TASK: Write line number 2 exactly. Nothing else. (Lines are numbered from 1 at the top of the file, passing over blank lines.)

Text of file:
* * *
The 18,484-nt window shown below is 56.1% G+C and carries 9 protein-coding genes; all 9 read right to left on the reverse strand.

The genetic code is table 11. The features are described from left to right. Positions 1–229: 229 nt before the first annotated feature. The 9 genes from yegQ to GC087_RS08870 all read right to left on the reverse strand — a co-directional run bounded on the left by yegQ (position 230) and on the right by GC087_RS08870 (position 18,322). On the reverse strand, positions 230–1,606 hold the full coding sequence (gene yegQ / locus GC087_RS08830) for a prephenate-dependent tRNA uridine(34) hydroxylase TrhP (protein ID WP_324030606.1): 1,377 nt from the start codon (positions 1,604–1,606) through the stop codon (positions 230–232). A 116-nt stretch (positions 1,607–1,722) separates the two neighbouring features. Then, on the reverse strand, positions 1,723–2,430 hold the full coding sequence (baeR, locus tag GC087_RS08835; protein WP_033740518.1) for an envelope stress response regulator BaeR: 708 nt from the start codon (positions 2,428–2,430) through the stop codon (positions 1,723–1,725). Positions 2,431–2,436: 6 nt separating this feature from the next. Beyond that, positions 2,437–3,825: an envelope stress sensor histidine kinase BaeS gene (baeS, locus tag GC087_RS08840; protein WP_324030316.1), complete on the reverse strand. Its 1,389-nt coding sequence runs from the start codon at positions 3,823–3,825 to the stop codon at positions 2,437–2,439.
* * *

The genetic code is table 11. The features are described from left to right. Positions 1–229: 229 nt before the first annotated feature. The 9 genes from yegQ to GC087_RS08870 all read right to left on the reverse strand — a co-directional run bounded on the left by yegQ (position 230) and on the right by GC087_RS08870 (position 18,322). On the reverse strand, positions 230–1,606 hold the full coding sequence (gene yegQ / locus GC087_RS08830) for a prephenate-dependent tRNA uridine(34) hydroxylase TrhP (protein ID WP_324030606.1): 1,377 nt from the start codon (positions 1,604–1,606) through the stop codon (positions 230–232). A 116-nt stretch (positions 1,607–1,722) separates the two neighbouring features. Then, on the reverse strand, positions 1,723–2,430 hold the full coding sequence (baeR, locus tag GC087_RS08835; protein WP_033740518.1) for an envelope stress response regulator BaeR: 708 nt from the start codon (positions 2,428–2,430) through the stop codon (positions 1,723–1,725). Positions 2,431–2,436: 6 nt separating this feature from the next. Beyond that, positions 2,437–3,825: an envelope stress sensor histidine kinase BaeS gene (baeS, locus tag GC087_RS08840; protein WP_324030316.1), complete on the reverse strand. Its 1,389-nt coding sequence runs from the start codon at positions 3,823–3,825 to the stop codon at positions 2,437–2,439.